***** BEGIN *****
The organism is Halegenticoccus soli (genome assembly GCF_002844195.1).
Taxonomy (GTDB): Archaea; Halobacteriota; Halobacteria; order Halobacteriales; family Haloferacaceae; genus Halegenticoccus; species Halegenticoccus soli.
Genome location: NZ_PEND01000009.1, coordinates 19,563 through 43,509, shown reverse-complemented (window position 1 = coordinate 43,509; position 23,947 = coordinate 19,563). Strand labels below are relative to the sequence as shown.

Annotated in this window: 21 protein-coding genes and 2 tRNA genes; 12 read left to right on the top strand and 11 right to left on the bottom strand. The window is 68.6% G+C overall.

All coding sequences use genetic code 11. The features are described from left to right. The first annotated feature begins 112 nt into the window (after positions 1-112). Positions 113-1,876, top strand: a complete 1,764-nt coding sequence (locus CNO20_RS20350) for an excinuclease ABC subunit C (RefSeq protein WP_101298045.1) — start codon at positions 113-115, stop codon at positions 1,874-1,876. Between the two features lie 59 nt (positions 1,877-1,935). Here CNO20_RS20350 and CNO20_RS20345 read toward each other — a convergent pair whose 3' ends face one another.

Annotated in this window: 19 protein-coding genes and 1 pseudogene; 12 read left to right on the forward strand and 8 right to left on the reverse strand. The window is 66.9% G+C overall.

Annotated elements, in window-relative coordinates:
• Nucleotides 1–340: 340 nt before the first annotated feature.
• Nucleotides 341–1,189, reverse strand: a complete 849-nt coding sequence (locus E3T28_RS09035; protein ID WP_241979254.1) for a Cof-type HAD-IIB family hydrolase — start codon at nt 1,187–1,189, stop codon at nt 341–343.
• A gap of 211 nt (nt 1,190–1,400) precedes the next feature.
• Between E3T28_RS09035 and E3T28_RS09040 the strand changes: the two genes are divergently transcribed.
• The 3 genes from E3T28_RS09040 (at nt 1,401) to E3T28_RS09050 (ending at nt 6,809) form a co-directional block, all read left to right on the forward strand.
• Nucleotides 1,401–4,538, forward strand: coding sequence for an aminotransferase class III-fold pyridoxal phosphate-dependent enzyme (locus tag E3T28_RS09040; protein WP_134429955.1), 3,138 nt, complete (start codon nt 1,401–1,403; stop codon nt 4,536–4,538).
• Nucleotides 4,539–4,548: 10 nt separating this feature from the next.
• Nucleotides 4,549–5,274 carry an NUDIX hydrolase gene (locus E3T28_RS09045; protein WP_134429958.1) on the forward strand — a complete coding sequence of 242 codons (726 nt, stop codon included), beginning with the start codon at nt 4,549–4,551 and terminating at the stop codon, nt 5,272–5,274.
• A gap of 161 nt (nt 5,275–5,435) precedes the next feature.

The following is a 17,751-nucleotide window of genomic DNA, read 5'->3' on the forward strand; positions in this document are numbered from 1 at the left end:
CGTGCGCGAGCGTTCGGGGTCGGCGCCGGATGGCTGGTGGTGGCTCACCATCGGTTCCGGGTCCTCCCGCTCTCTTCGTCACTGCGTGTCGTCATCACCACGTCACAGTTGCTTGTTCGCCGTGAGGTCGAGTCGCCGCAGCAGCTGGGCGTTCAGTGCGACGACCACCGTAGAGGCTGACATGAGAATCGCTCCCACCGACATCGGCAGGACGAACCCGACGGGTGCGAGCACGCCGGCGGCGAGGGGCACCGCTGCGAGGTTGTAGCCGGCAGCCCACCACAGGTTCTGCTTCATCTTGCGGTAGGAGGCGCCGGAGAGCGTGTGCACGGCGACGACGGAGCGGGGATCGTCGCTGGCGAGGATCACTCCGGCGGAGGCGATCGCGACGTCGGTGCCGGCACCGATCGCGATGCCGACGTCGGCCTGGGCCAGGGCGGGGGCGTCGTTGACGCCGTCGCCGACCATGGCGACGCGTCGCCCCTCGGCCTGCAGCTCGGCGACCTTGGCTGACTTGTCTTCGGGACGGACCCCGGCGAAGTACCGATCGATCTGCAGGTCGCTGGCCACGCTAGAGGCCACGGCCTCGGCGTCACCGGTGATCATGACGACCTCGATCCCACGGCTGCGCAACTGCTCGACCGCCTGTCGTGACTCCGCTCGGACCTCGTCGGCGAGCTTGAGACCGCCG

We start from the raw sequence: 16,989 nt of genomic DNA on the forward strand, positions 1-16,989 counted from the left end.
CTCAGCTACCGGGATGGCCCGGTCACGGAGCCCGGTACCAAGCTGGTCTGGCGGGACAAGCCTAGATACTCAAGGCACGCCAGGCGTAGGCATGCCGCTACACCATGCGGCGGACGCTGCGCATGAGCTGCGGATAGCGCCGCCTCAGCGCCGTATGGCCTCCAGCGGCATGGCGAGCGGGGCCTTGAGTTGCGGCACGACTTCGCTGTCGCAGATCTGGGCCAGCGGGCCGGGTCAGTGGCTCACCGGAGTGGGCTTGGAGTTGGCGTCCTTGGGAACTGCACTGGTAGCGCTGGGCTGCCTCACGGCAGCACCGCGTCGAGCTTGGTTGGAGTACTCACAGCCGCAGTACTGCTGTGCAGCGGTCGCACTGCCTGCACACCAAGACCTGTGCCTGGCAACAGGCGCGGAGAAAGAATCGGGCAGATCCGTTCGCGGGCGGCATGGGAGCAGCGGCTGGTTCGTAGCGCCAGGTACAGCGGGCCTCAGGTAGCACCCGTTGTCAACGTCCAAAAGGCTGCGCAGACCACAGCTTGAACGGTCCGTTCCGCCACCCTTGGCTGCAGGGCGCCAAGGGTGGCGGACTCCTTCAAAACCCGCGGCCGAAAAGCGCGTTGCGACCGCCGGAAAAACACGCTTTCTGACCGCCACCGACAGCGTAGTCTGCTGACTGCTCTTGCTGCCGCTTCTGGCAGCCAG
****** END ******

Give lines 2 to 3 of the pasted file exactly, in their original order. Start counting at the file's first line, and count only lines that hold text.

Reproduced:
Taxonomy (GTDB): Archaea; Halobacteriota; Halobacteria; order Halobacteriales; family Haloferacaceae; genus Halegenticoccus; species Halegenticoccus soli.
Genome location: NZ_PEND01000009.1, coordinates 19,563 through 43,509, shown reverse-complemented (window position 1 = coordinate 43,509; position 23,947 = coordinate 19,563). Strand labels below are relative to the sequence as shown.